It is estimated that 1/3 of diabetics will have a diabetes-related skin disorder at some time in their lives.

Below are some of these conditions:

Acanthosis Nigricans. A slowly progressing skin condition, which turns some areas of skin, usually in the folds or creases (neck and underarms), into dark, thick and velvet-textured skin. Acanthosis nigricans may precede the diagnosis of Type II Diabetes or be an indicator of at risk individuals. It is felt to be triggered by increased insulin levels and is often associated with obesity. There is no treatment for the condition except to treat the underlying increased insulin/diabetes. Topical agents or laser treatments may help lighten the affected area.

Diabetic Blisters. Rare blisters that appear on the hands, toes, feet or forearms that are thought to be caused by diabetic neuropathy (nerve damage).

Diabetic Dermopathy. Round, brown or purple scaly patches that most frequently appear on the front of the lower legs (most often the shins) and look like age spots. They are caused by changes in small blood vessels. Diabetic dermopathy occurs more often in people who have suffered from diabetes for decades. They are harmless, requiring no medical intervention, but they are chronic.

Digital Sclerosis. This condition appears as thick, waxy and tight skin on toes, fingers and hands, which can cause stiffness in the digits. Getting blood glucose levels back to normal helps alleviate this skin condition.

Disseminated Granuloma Annulare. This is a controversial association and some experts disagree about its association with diabetes. It is characterized by red or reddish-brown bumps that often are grouped and form rings on the skin, usually on the fingers, toes or ears. While not serious, it is chronic and can be cosmetically troubling.

Eruptive Xanthomatosis. Small red to yellowish bumps that can be widely disseminated on the trunk and extremities. It most frequently appears on the hands, feet, arms, legs or buttocks. Patients normally have high triglycerides (a portion of cholesterol) and often have diabetes. Maintaining normal blood glucose levels along with lowering triglycerides are keys to treatment.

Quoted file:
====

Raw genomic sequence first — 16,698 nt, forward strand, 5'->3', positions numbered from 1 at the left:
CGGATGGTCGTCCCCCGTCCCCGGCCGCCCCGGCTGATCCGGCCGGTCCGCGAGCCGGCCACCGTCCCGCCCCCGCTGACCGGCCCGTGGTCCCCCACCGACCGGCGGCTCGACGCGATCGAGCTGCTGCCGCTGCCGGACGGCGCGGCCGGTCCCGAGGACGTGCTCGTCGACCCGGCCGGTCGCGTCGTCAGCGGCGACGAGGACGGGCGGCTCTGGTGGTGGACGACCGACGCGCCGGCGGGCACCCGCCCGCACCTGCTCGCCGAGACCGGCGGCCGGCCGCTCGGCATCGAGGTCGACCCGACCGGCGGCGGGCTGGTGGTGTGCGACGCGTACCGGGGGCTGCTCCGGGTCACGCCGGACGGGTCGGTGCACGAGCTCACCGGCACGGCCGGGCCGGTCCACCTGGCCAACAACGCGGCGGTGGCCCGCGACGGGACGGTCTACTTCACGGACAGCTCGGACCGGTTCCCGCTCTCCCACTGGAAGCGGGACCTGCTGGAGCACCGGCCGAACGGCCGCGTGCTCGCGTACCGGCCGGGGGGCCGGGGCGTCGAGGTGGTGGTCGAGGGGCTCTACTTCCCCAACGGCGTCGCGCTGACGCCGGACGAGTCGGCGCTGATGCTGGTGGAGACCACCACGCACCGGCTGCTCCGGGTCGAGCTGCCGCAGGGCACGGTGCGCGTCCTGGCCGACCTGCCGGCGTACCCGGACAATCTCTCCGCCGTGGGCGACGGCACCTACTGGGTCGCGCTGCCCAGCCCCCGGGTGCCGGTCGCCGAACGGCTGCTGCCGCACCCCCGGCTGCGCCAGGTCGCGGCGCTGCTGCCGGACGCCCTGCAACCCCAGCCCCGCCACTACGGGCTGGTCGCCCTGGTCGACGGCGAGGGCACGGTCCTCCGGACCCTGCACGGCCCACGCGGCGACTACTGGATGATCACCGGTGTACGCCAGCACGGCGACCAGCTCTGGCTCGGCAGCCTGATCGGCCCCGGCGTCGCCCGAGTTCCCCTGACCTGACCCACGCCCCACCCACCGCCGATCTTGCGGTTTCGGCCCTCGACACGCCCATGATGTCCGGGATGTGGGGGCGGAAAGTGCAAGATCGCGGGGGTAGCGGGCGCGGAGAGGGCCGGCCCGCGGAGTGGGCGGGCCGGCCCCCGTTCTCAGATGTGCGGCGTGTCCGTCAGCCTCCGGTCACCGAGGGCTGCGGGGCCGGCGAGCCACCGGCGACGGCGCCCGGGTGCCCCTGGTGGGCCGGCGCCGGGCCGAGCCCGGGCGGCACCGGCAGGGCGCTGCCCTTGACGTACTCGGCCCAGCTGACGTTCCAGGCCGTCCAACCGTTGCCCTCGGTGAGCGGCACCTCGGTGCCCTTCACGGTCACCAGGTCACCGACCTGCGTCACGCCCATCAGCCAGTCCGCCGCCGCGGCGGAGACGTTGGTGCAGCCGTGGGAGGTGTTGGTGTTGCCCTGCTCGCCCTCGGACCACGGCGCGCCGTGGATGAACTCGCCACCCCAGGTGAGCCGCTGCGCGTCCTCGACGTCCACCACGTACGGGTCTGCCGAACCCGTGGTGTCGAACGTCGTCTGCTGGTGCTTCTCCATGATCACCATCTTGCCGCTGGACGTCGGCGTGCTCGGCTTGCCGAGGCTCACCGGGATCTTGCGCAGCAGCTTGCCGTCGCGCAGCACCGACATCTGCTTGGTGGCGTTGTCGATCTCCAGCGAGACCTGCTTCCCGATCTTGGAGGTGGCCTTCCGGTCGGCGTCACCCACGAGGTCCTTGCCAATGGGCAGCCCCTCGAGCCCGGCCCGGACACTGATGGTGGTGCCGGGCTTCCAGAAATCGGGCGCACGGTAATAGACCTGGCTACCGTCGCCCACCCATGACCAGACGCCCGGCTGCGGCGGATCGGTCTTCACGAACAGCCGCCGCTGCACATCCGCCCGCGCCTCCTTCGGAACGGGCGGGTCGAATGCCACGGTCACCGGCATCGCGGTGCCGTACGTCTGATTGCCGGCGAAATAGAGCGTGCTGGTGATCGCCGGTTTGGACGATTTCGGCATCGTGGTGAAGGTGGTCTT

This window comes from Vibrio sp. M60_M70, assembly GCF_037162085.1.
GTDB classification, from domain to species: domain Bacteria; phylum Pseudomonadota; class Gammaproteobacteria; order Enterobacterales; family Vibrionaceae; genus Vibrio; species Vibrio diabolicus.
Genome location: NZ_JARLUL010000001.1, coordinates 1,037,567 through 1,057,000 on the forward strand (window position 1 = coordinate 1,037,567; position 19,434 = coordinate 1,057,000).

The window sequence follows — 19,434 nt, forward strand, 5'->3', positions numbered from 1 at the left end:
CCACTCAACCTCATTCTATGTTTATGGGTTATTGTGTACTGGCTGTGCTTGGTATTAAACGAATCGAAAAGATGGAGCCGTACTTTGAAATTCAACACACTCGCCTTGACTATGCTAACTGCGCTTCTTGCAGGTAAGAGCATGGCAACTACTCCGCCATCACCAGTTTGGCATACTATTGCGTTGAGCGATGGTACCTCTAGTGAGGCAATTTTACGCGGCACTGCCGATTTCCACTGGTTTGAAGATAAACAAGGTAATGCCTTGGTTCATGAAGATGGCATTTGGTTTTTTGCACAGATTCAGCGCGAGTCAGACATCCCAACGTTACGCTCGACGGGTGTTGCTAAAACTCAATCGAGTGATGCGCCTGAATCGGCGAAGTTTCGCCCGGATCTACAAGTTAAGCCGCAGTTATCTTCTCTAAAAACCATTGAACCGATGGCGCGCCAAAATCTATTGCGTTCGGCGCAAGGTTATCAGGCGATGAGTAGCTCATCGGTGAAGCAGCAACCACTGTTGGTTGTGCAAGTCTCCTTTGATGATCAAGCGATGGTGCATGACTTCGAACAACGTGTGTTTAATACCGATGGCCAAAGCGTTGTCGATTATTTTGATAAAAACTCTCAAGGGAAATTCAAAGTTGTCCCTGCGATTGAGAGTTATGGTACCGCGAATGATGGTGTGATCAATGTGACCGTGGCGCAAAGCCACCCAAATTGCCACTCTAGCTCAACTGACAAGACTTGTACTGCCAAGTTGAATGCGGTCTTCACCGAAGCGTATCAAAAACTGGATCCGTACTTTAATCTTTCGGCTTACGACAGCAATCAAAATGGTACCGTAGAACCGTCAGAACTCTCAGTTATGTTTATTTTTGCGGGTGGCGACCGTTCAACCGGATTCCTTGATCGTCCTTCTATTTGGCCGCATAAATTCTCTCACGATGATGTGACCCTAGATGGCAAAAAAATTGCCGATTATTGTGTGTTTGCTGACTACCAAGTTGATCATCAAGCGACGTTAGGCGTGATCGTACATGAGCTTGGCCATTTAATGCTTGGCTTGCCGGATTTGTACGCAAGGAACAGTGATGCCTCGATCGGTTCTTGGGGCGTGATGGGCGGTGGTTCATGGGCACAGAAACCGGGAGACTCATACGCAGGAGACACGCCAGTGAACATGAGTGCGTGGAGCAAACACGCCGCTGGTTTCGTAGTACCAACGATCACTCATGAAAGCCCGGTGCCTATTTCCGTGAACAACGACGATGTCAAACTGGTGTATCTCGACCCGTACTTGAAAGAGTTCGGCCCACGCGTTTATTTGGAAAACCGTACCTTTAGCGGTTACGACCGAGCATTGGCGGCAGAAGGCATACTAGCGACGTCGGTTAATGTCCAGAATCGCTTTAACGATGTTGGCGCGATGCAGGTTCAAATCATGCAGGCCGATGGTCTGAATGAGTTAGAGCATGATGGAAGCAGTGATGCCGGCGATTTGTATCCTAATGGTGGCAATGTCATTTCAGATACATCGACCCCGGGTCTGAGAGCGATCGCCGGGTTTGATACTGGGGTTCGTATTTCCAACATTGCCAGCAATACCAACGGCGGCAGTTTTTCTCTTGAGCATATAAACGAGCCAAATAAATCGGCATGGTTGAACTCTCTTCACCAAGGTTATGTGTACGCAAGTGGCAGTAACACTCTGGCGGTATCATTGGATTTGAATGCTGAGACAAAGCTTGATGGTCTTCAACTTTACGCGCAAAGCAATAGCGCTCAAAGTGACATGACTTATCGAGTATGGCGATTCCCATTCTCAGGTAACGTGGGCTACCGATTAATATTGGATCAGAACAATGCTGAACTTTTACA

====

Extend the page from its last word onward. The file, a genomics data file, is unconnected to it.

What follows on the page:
Infections. Diabetics are more susceptible to bacterial and fungal infections due to improper skin barrier function and poorer circulation. Maintaining clean, moisturized, healthy skin is key to prevention and infections should be treated early to prevent serious consequences.

Necrobiosis Lipoidica Diabeticorum (NLD). This condition is similar to diabetic dermopathy, but the spots are larger, fewer, deeper in the skin and have a shiny porcelain-like appearance. It may be itchy or painful and the skin may ulcerate. It is caused by changes in collagen and fat underneath the skin. Although most patients with NLD have diabetes, the majority of diabetics never get NLD. Topical or injected steroids are used to treat NLD, although the condition may be difficult to manage and systemic therapies may be required.

 Ulcerations: Ulceration is one of the most serious skin complication of diabetes. The lower legs and feet are most susceptible to ulceration due to decreased blood flow and diabetic neuropathy (nerve damage due to increase blood glucose over time). Patients with neuropathy can have decreased sensation or even be numb and therefore cannot feel pain. Lack of pain keeps patients from detecting minor injuries resulting from ill-fitting shoes or an injury. Over time, these minor wounds can deepen and widen into ulcers and potentially become infected. Without early and proper treatment, serious consequences such as soft tissue gangrene, bone infections and/or amputation can result.